Natives of Nigeria are excluded from the the new enrollment period for the U.S. Diversity Immigrant Visa Program – also known as the Green Card Lottery – begins Wednesday. All applicants must apply between October 18 and November 22 to have their entries considered.
The original new registration period began October 3, but had to be scratched after all entries submitted between October 3rd and 10th were lost due to a technical glitch.
“Entries submitted during October 3-10 are not valid and have been excluded from the system; they will not count as a duplicate entry,” a message on the U.S. State Department’s website said.
Duplicate entries to the program disqualify aspiring immigrants.
“The technical issue has been resolved and a new full entry period will begin at noon, U.S. Eastern Daylight Time on Wednesday October 18, 2017 and will run until noon Eastern Standard Time on Wednesday November 22, 2017,” it added, telling applicants to “throw away” any confirmation number or documentation of applications submitted between the 3rd and 10th.
The State Department will be sending automated email notifications to each entrant who applied in early October, instructing them to check the website dvlottery.state.gov “for an important announcement”, spokesperson Pooja Jhunjhunwala told VOA via email.
“We will also work through our embassies and consulates to inform potential entrants of the situation and new registration period using social media and local media outlets,” she wrote.
The State Department is unable, however, to provide an estimate of how many people were affected and expected to reapply, Jhunjhunwala said.
A page on the US Embassy to Ecuador said that the technical issue failed “to properly account for country of eligibility if the entrant was selecting a country of eligibility other than his/her place of birth, which is permitted in certain limited circumstances,” stating that the issue was not the result of any hacking attempt.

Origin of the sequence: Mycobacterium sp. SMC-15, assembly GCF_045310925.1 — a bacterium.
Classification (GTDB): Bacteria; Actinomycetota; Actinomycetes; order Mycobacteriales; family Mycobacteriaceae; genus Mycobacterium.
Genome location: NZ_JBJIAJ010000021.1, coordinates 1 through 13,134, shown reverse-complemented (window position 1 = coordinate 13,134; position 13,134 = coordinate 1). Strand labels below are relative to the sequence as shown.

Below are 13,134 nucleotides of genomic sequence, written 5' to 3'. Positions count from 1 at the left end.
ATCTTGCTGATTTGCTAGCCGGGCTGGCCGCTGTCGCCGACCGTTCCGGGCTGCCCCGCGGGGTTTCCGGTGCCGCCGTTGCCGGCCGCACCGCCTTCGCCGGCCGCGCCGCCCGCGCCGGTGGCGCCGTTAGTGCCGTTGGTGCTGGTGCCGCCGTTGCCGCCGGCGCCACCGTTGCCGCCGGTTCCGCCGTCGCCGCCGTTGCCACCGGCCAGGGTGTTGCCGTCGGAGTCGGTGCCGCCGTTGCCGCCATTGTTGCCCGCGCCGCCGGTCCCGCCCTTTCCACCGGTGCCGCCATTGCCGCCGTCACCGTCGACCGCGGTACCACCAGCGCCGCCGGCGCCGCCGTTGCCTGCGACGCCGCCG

Though the application period has been extended, experts fear that many entrants may not know to reapply.
“At least, they extended the entry period to make it a full month again. But I have doubt that thousands of applicants from the third world, who don’t check the internet every day, will know that their prior entry is no longer valid,” Kenneth Rinzler, a Washington, D.C.-based immigration attorney, tells VOA.
The Diversity Visa Lottery suffered technical problems in 2011, when the Bureau of Consular Affairs nullified all results upon realizing that the selection was not random. The State Department said then that the failure was primarily due to a lack of adequate testing of the software before the lottery began.
For would-be Americans who don’t have family in the U.S., or an employer to sponsor them, or who aren’t refugees, the diversity visa is the only option. It requires a high school degree or a few years of work experience just to qualify.
If the application is valid, your number is chosen and you pass the other requirements for immigrants, you still need the money to get to the U.S. It’s a small portion of immigration to the U.S. every year, but larger than other cornerstones of the program, like employment-based immigrant visas.
In Fiscal Year 2015, the U.S. issued 48,097 diversity visas out of 531,463 total immigrant visas.
Winners of the current lottery would get their visas during the 2019 fiscal year that runs from Oct. 1, 2018 to Sept. 30, 2019.
Who is exempt?
Natives of all countries qualify except: Bangladesh, Brazil, Canada, China (mainland-born), Colombia, the Dominican Republic, El Salvador, Haiti, India, Jamaica, Mexico, Nigeria, Pakistan, Peru, the Philippines, South Korea, the United Kingdom (except Northern Ireland) and its dependent territories, and Vietnam. People born in Hong Kong, Macau, and Taiwan are eligible.